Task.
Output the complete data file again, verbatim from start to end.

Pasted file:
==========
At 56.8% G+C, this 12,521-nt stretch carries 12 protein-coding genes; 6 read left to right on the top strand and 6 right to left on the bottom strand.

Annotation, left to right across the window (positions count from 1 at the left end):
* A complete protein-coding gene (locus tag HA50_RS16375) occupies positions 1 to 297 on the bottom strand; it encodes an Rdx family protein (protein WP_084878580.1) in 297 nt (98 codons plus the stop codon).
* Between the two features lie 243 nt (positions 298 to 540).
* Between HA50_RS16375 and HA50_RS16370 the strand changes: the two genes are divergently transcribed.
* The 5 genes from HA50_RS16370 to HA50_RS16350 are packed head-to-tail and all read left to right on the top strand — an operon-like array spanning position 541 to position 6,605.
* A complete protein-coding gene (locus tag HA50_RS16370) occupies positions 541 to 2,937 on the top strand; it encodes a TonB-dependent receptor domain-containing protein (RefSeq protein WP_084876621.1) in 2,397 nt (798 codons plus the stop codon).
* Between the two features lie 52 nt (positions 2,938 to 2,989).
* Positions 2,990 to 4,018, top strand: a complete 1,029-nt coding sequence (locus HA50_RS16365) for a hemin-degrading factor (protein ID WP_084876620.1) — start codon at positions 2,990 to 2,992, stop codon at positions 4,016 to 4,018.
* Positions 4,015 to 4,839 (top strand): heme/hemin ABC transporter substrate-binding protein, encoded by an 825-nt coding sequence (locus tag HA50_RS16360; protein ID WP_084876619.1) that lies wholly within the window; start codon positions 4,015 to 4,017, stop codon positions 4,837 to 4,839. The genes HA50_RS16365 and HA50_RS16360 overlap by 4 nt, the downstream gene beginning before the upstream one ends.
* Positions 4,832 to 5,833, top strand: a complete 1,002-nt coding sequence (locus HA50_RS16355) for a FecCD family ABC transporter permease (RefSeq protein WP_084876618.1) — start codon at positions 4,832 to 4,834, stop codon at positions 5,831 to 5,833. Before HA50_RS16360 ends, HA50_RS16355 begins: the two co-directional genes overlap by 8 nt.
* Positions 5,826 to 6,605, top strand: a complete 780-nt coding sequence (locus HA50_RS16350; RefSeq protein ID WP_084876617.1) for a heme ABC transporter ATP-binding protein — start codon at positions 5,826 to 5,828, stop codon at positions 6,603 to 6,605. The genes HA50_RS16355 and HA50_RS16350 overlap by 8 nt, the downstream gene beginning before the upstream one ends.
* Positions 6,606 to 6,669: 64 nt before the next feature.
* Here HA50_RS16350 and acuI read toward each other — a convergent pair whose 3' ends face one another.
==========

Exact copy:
At 56.8% G+C, this 12,521-nt stretch carries 12 protein-coding genes; 6 read left to right on the top strand and 6 right to left on the bottom strand.

Annotation, left to right across the window (positions count from 1 at the left end):
* A complete protein-coding gene (locus tag HA50_RS16375) occupies positions 1 to 297 on the bottom strand; it encodes an Rdx family protein (protein WP_084878580.1) in 297 nt (98 codons plus the stop codon).
* Between the two features lie 243 nt (positions 298 to 540).
* Between HA50_RS16375 and HA50_RS16370 the strand changes: the two genes are divergently transcribed.
* The 5 genes from HA50_RS16370 to HA50_RS16350 are packed head-to-tail and all read left to right on the top strand — an operon-like array spanning position 541 to position 6,605.
* A complete protein-coding gene (locus tag HA50_RS16370) occupies positions 541 to 2,937 on the top strand; it encodes a TonB-dependent receptor domain-containing protein (RefSeq protein WP_084876621.1) in 2,397 nt (798 codons plus the stop codon).
* Between the two features lie 52 nt (positions 2,938 to 2,989).
* Positions 2,990 to 4,018, top strand: a complete 1,029-nt coding sequence (locus HA50_RS16365) for a hemin-degrading factor (protein ID WP_084876620.1) — start codon at positions 2,990 to 2,992, stop codon at positions 4,016 to 4,018.
* Positions 4,015 to 4,839 (top strand): heme/hemin ABC transporter substrate-binding protein, encoded by an 825-nt coding sequence (locus tag HA50_RS16360; protein ID WP_084876619.1) that lies wholly within the window; start codon positions 4,015 to 4,017, stop codon positions 4,837 to 4,839. The genes HA50_RS16365 and HA50_RS16360 overlap by 4 nt, the downstream gene beginning before the upstream one ends.
* Positions 4,832 to 5,833, top strand: a complete 1,002-nt coding sequence (locus HA50_RS16355) for a FecCD family ABC transporter permease (RefSeq protein WP_084876618.1) — start codon at positions 4,832 to 4,834, stop codon at positions 5,831 to 5,833. Before HA50_RS16360 ends, HA50_RS16355 begins: the two co-directional genes overlap by 8 nt.
* Positions 5,826 to 6,605, top strand: a complete 780-nt coding sequence (locus HA50_RS16350; RefSeq protein ID WP_084876617.1) for a heme ABC transporter ATP-binding protein — start codon at positions 5,826 to 5,828, stop codon at positions 6,603 to 6,605. The genes HA50_RS16355 and HA50_RS16350 overlap by 8 nt, the downstream gene beginning before the upstream one ends.
* Positions 6,606 to 6,669: 64 nt before the next feature.
* Here HA50_RS16350 and acuI read toward each other — a convergent pair whose 3' ends face one another.